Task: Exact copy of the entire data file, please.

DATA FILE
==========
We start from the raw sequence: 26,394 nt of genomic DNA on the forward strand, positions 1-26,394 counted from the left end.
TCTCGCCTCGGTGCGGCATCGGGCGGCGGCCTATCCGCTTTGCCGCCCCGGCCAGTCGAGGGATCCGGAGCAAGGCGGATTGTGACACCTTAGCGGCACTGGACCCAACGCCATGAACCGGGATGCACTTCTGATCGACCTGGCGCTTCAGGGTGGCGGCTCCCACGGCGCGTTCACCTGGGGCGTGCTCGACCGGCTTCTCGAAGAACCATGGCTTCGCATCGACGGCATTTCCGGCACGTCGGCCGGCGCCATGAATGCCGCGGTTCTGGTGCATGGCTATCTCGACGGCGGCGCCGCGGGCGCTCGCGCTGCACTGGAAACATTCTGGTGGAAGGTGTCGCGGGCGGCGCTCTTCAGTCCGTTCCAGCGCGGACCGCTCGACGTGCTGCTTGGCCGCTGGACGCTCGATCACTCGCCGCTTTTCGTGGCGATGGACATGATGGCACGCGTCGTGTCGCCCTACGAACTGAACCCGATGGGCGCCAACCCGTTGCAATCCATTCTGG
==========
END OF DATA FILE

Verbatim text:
We start from the raw sequence: 26,394 nt of genomic DNA on the forward strand, positions 1-26,394 counted from the left end.
TCTCGCCTCGGTGCGGCATCGGGCGGCGGCCTATCCGCTTTGCCGCCCCGGCCAGTCGAGGGATCCGGAGCAAGGCGGATTGTGACACCTTAGCGGCACTGGACCCAACGCCATGAACCGGGATGCACTTCTGATCGACCTGGCGCTTCAGGGTGGCGGCTCCCACGGCGCGTTCACCTGGGGCGTGCTCGACCGGCTTCTCGAAGAACCATGGCTTCGCATCGACGGCATTTCCGGCACGTCGGCCGGCGCCATGAATGCCGCGGTTCTGGTGCATGGCTATCTCGACGGCGGCGCCGCGGGCGCTCGCGCTGCACTGGAAACATTCTGGTGGAAGGTGTCGCGGGCGGCGCTCTTCAGTCCGTTCCAGCGCGGACCGCTCGACGTGCTGCTTGGCCGCTGGACGCTCGATCACTCGCCGCTTTTCGTGGCGATGGACATGATGGCACGCGTCGTGTCGCCCTACGAACTGAACCCGATGGGCGCCAACCCGTTGCAATCCATTCTGG